Time, Premises, and Change
We can live without our senses. We know that. Human beings can survive without sight, hearing, smell, and, although I’ve never heard of this condition, I’m sure we could live without taste (I’m not sure about touch… it would be pretty hard to walk and sit and stuff, but we’ll just ignore that for the purpose of this post). In essence, if all of those things were taken away from us, we could still think and communicate and exist. But what would happen if we lived in a world without time?
At first, when pondering this question, I was imagining time as a free-floating unmeasurable aspect of this new world. Things would still happen, but whenever they wanted to. However, the more I thought about this abstract concept, the more I started envisioning a world that was just a snapshot of a moment. And it never changed. And it never grew. And nothing ever got worse. But nothing ever got better. As I created this image in my head, I couldn’t help but wonder if the past would matter to the people of this strange place. After a while, the snapshot would become so normal that nobody would even remember anything before it. But how long is a while if no time passes? Ultimately, I’d like to point out that it is extremely difficult to imagine a world without this abstract concept we have come up with to measure change and patterns of existence. That being said, imagine if we took a snapshot of this day, even this week, and that became reality forever. Pretty scary, right?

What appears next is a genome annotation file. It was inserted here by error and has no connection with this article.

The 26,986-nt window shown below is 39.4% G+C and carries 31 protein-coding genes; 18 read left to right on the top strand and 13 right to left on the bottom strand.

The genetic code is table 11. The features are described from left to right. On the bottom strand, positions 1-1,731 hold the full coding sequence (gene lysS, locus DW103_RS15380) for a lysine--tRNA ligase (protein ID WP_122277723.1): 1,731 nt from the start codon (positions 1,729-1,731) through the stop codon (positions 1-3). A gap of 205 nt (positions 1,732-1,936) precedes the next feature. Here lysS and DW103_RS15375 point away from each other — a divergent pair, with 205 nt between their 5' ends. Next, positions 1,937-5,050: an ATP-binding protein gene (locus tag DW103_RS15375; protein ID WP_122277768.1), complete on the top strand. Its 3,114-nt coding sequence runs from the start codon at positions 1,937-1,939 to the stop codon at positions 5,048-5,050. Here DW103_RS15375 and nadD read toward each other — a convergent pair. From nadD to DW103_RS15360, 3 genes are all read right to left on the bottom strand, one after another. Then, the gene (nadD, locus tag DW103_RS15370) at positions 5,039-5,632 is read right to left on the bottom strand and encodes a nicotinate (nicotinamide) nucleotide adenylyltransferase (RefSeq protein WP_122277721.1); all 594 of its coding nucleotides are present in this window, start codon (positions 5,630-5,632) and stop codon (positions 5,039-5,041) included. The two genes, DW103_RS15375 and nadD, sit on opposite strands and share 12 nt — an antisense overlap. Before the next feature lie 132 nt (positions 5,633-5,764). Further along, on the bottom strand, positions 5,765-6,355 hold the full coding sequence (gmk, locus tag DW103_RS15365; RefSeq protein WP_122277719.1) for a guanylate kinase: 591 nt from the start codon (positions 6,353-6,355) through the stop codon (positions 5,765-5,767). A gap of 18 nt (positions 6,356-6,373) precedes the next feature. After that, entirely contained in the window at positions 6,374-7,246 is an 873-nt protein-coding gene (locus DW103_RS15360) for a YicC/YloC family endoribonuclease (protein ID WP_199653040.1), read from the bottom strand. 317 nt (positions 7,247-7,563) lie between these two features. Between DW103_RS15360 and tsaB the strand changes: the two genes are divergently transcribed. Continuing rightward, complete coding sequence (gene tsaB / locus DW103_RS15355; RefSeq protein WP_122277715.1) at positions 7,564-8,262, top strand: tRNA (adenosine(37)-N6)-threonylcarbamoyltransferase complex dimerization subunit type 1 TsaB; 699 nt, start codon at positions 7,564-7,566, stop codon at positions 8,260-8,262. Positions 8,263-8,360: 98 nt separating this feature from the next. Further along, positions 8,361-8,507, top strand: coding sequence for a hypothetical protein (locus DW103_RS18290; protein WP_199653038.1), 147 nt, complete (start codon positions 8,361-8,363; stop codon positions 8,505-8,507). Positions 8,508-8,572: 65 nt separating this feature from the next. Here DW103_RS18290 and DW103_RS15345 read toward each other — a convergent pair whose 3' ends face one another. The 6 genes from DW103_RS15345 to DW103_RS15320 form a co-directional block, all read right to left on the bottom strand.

The marvelous thing about time is that in our world, it keeps going. No matter what we do, or what we don’t do, time continues. In light of recent events, I have tried my best to examine the future, as well as the past, to try to figure out where our society is going. With growing tension and anger and frustration, I’ll admit it’s hard to see any type of a sustainable future. At this point, I feel like we are a bob on the end of a pendulum, and we’re as far away from equilibrium as we can get. So I wonder if we will swing back, or if we’ll just fly off the pendulum altogether into oblivion (that was a touch dramatic, but it’s the best illustration I could come up with).
Sometimes I like to pick one event, big or small, and trace it back as far as I can to find the moment that caused it. Usually it goes back years: I just graduated from Interlochen because I went to Academy because I went to camp because I got accepted because I applied because I wanted to go to a summer music program because I went to governors’ school because I applied because my best friend told me about it because we were small talking because we were in line for the bathroom at Shakespeare in the Park because we were best friends because we met in 5th grade because we went to the same school because I had my name drawn in the lottery because I applied because I had good 3rd grade test scores because I had good elementary school teachers because I went to a good elementary school because my parents sent me there, which happened because we lived in Nashville because my parents met in Nashville because my mom moved to Nashville because her dad was pursuing music. And so on and so forth. This little exercise makes me wonder what the present moment will cause in the future.